“So we will let the bulk of the incoming bikers, as they arrive, to cross the first bridge from the Somers Point Circle, where Lieutenant Bader will supervise the situation, supported by the State Police. After the main body of the bikers have crossed that bridge, we will raise the other bridge at the base of Ninth Street in Ocean City, so they will be trapped on the patch of land between the two bridges on the causeway. There they can be contained and controlled by the State Troopers, Ocean City and Somers Point police who can search them and arrest them for controlled substances, DWI, parole violations and outstanding warrants. Judge Helfant has agreed to keep his court open as long as necessary to process them and we have sufficient detention facilities to hold them all.”

The mayor was the only one to speak up and question the plan,.

“I'm not so sure they will all arrive together,” he said. “I've read the reports from Hollister and other places this sort of thing has happened, and they all indicate the bikers don't arrive in one mass, but rather they come sporadically in small groups, not all at once.”

The mayor also noted that he personally felt he connected with the head Angel, the leader of the pack who Officer Warren had ticketed for speeding, and thought that he could work something out with him if they ever got together again. The mayor was convinced that if they could talk and reason together they could come to some mutually agreeable resolution and amiably resolve the situation before it escalated to the level of violence and anybody getting arrested.

Making a reference to JFK during the Cuban Missile Crisis, the mayor said, “we can work this thing out without starting a war,” he concluded.

“These are one percenters,” the FBI gang squad agent spoke up. “These guys are mainly disenchanted veterans, hard assed criminals and gang members who sell drugs, run prostitutes, steal what they can and will break a baseball bat across your scull without batting an eye.”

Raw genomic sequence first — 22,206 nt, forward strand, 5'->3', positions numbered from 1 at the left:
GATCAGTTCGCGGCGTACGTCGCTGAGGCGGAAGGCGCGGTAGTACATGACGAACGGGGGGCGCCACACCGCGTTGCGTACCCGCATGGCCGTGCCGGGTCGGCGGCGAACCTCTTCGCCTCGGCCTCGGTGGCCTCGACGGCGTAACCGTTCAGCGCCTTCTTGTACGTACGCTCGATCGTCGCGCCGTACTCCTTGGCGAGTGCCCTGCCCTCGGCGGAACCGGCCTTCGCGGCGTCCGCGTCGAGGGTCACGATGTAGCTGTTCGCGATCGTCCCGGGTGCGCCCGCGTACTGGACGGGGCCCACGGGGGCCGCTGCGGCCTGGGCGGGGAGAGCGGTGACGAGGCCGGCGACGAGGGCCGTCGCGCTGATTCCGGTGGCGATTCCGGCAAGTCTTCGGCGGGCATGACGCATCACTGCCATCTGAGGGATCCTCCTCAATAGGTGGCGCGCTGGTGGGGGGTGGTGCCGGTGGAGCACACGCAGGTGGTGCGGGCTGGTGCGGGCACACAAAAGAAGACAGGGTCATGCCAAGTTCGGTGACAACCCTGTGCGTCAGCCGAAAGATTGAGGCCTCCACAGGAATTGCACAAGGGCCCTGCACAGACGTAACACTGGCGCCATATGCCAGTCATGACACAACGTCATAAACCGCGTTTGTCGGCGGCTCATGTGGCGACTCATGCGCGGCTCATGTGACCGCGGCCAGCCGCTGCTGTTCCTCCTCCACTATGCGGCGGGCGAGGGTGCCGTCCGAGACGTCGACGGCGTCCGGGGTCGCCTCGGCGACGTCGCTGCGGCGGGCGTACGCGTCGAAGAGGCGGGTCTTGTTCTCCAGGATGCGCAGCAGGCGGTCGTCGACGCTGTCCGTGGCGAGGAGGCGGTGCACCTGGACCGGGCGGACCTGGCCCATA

Kirkman then looked at the mayor and said: “You can try to reason with them if you want to, but we're making this contingency plan operational and putting it into action. And I don't want to hear about this anymore unless something goes terribly wrong.”

They then decided to put a news blackout on all of this and not inform the media, who were bound to exaggerate the situation for readers and ratings, or tell the public, who were susceptible to panic. So there was to be a total news blackout on this operation - that was given the code name Operation BARBARIAN. 

The Barbarian Task Force - BTF - as the feds called it, was scheduled to confer by phone daily and meet once a week until the week before Labor Day, when they would meet daily and confer hourly until after the crisis was over.

While Mister Kirkman was a congenial host, with waitresses circulating the room with snacks and drinks, not everyone stayed for the screening of “The Wild One.”

And even though it was a state secret, purposely kept out of the press and none of the officials in the room leaked the details, one of the waitresses told her boyfriend some of what she heard, and before long it was all over the beach, the boardwalk and Bay Avenue – the Barbarians were coming!

The mayor and the chief didn't stay at Kirkman's apartment as they dimmed the lights and the movie projector began to click and begin the credits to “The Wild One.”

They walked out of the Flanders and down the boardwalk, headed to their office when they heard someone call their names. It was Roger Monroe, the owner of the bookstore next to Shriver's Candy store. It being Sunday Monroe’s book store was closed, but Monroe himself was sitting in front of a portable card table on which there was a large hard bound copy of the bible, a stack of Playboy magazines and a petition on a clipboard with a pen dangling from a string.

Monroe asked them, “Will you sign my petition to get rid of the silly blue laws so I can open for business on Sundays?”

The mayor and the chief stopped and shook Roger's hand. He was a good, legitimate businessman who attended all of the city council meetings and had taken up Harry Anglemeyer's crusade against the blue laws, despite what happened to Harry.

“You see how silly it is?” Roger asked, as he held up the bible in one hand saying, “I can't sell you a bible on Sundays, but I can sell you this trash,” holding up the Playboy in the other hand.

The mayor looked at Roger and politely said, “I understand,” while the chief took a closer look at the Playboy cover – one that featured a scantly clad voluptuous blonde draped over the monkey bars of a motorcycle.

The chief then looked at the mayor and asked, “Do you know where your daughters are?”

NEXT EPISODE EIGHT – Infiltrating Bay Shores during the Peak of the Heydays